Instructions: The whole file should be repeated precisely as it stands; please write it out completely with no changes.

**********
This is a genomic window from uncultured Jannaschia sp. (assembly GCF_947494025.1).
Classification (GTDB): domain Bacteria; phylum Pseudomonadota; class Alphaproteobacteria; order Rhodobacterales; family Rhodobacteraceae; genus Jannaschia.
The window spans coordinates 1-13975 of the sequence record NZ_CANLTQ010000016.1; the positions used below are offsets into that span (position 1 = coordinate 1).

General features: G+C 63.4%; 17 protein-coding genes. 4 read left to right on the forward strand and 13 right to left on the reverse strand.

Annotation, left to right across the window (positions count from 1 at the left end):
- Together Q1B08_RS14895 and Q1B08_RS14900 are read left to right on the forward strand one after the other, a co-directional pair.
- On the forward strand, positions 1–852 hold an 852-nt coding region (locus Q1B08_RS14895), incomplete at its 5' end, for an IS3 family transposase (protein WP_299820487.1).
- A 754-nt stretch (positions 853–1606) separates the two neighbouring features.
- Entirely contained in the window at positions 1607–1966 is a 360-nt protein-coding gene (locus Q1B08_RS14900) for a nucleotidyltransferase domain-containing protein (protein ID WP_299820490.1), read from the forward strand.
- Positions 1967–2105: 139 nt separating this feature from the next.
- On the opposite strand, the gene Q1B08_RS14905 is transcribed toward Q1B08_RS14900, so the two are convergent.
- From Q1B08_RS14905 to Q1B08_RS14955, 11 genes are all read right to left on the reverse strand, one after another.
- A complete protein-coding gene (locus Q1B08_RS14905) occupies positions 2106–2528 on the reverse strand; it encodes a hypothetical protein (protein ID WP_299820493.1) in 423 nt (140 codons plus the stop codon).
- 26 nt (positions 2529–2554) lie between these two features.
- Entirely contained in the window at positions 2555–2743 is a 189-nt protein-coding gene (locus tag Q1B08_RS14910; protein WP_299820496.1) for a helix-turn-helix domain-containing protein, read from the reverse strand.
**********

This is a genomic window from uncultured Jannaschia sp. (assembly GCF_947494025.1).
Classification (GTDB): domain Bacteria; phylum Pseudomonadota; class Alphaproteobacteria; order Rhodobacterales; family Rhodobacteraceae; genus Jannaschia.
The window spans coordinates 1-13975 of the sequence record NZ_CANLTQ010000016.1; the positions used below are offsets into that span (position 1 = coordinate 1).

General features: G+C 63.4%; 17 protein-coding genes. 4 read left to right on the forward strand and 13 right to left on the reverse strand.

Annotation, left to right across the window (positions count from 1 at the left end):
- Together Q1B08_RS14895 and Q1B08_RS14900 are read left to right on the forward strand one after the other, a co-directional pair.
- On the forward strand, positions 1–852 hold an 852-nt coding region (locus Q1B08_RS14895), incomplete at its 5' end, for an IS3 family transposase (protein WP_299820487.1).
- A 754-nt stretch (positions 853–1606) separates the two neighbouring features.
- Entirely contained in the window at positions 1607–1966 is a 360-nt protein-coding gene (locus Q1B08_RS14900) for a nucleotidyltransferase domain-containing protein (protein ID WP_299820490.1), read from the forward strand.
- Positions 1967–2105: 139 nt separating this feature from the next.
- On the opposite strand, the gene Q1B08_RS14905 is transcribed toward Q1B08_RS14900, so the two are convergent.
- From Q1B08_RS14905 to Q1B08_RS14955, 11 genes are all read right to left on the reverse strand, one after another.
- A complete protein-coding gene (locus Q1B08_RS14905) occupies positions 2106–2528 on the reverse strand; it encodes a hypothetical protein (protein ID WP_299820493.1) in 423 nt (140 codons plus the stop codon).
- 26 nt (positions 2529–2554) lie between these two features.
- Entirely contained in the window at positions 2555–2743 is a 189-nt protein-coding gene (locus tag Q1B08_RS14910; protein WP_299820496.1) for a helix-turn-helix domain-containing protein, read from the reverse strand.